- Trafficking in human beings, enslavement, crimes against humanity: unravelling the concepts
- Chinese Journal of International Law
- Volume | Issue number
- 13 | 2
- Pages (from-to)
- Document type
- Faculty of Law (FdR)
- Amsterdam Center for International Law (ACIL)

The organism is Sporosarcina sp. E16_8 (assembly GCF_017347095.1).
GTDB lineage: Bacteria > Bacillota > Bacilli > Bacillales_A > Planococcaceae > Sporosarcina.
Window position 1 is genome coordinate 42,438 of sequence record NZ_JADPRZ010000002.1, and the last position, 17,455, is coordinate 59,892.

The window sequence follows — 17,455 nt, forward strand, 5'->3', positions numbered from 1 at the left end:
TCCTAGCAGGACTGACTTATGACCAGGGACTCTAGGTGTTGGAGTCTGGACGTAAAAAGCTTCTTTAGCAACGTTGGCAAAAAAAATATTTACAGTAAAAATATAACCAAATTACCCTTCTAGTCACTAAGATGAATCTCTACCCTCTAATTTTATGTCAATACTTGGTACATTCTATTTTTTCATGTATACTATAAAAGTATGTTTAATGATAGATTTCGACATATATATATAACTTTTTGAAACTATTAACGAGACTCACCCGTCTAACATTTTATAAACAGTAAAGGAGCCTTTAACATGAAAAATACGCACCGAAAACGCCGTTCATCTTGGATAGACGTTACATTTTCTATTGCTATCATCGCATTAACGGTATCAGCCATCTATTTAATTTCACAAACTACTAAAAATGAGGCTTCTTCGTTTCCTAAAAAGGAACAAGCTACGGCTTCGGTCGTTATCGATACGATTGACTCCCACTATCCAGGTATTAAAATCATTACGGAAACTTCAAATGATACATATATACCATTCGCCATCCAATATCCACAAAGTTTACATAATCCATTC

This article explores the conceptual relationship between trafficking in human beings, enslavement and crimes against humanity. The analysis of case law of the International Criminal Tribunal for the Former Yugoslavia and the European Court on Human Rights reveals that, while trafficking in human beings and enslavement are increasingly overlapping, they still do not coincide. Moreover, enslavement is only a crime against humanity if it is committed in a widespread or systematic manner by an organization which displays State-like features. In the opinion of the author, the qualification of human trafficking as "modern slavery" is therefore confusing. The fact that human trafficking covers a wide array of offences influences the choice of forum in respect of criminal law enforcement. While enslavement as a crime against humanity may belong to the jurisdictional realm of international criminal tribunals and the International Criminal Court (provided that domestic jurisdictions have proved to be "unwilling" or "unable"), other forms of human trafficking are, in the view of the author, best left to national courts.
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